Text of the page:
Joachim Uhlmann is both a poet and a painter, and his work in the two mediums strikingly exemplifies that rarer aspect of modern life: the art of contemplation. A German, Uhlmann is one of the few poets in that language to master the haiku (or hokku) form. The haiku, as we know it, has generally remained one of the most elusive imports from Japan. Its rigorous syllabic structure, limited to three lines, requires a language (and perhaps even a world view) that is compact, disciplined, and proportionately self-contained; too compact, too self-contained, on the whole, to lend itself easily to the more sprawling Western sensibility. And yet for Uhlmann the haiku form has proved to be ideal.
his poems, like his drawings, use the haiky as a snapshot, or a quick, capsulated impression of an event. Probably more than any other form, the haiku captures the poignancy of life in time -- the fleeting changes of light during the day, changes of season and places -- like in perpetual movement and growth.
Uhlmann's ink drawings are clearly related to his practice as a poet. But here, his position as a responsive observer is transmuted by the sheer impulse of his pen. Again, as in his poems, the actual inspiration for his drawings can be traced to Oriental, rather than European, tradition. The fine art of calligraphy -- an art notably practiced by Oriental poets -- is a stylized, highly wrought rendering of the written language of poetry. Uhlmann's drawings are obviously amplifications of this, and stand midway between the ancient art form of calligraphy in the East and the modern expressionist abstracts of American and European painters.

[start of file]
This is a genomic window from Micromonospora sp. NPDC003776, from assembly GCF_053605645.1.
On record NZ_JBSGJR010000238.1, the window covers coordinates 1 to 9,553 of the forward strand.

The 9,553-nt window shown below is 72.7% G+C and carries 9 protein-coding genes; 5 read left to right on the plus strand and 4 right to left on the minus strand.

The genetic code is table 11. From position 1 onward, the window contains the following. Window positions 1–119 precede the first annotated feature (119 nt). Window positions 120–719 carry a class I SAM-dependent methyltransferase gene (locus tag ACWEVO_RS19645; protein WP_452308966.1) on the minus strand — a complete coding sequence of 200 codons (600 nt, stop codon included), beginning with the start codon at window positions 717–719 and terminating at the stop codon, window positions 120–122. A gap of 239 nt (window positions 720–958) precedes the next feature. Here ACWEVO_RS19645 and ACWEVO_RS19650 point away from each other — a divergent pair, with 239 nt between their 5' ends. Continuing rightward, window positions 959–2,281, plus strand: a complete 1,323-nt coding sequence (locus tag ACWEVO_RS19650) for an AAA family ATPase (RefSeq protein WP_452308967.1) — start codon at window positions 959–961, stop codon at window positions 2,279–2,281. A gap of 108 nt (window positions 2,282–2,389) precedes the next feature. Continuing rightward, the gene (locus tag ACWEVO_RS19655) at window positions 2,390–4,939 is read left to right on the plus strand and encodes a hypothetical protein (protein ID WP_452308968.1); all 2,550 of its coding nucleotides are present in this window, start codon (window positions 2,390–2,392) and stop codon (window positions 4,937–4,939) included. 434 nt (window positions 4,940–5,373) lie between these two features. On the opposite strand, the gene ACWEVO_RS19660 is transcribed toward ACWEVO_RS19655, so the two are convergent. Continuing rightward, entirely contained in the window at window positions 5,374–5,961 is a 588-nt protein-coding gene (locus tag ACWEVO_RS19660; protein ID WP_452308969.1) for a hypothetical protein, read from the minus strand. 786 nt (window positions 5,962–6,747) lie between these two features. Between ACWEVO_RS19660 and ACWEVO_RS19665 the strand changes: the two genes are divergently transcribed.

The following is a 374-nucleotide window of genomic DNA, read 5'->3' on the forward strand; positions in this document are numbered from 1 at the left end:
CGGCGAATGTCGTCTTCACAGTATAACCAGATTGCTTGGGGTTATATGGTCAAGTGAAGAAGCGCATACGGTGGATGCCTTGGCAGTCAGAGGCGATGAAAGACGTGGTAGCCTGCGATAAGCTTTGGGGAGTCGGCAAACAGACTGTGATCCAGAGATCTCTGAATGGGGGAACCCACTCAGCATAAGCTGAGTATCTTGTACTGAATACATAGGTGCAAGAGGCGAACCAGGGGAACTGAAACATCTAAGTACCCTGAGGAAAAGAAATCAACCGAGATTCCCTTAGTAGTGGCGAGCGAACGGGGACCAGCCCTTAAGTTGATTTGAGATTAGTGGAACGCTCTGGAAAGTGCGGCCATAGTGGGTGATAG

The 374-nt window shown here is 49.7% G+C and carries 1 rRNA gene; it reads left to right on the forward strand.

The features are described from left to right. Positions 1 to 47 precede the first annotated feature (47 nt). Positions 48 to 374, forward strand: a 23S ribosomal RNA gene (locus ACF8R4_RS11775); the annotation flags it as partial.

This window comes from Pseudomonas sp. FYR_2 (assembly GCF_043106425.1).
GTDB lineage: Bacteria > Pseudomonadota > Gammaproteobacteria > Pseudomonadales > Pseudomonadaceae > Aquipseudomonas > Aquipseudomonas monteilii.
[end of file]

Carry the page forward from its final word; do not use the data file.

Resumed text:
The drawings pictured here have all the markings of spontaneity; but a poem is not far behind. It can still be seen in the vertical flow of the lines, the condensed latticework centered on the page with "margins" on the side. It is as though the artist stepped back and re-examined his poem as an object, from a visual point of view -- how the poem literally lies on the page, as a trajectory of the poet's idea. Reproduced here in their original size, they duplicate even the length of a poem.
One of a number of German writers who call themselves "Maler-Poeten"m (painter-poets) in Berlin (the official name of a group that includes Gunter Grass, Friedrich Schroder-Sonnestern, and Gunter Bruno Fuchs), Uhlmann, in his work echoes the comments of another poet-painter, Wolfgang Goethe, who explained to Eckermann: "I've always seen my work and efforts symbolically -- it's never mattered to me whether I've made pots or whether i've made pans." A winsome remark with Mt. Olympus, indeed -- one with which Uhlmann would no doubt agree.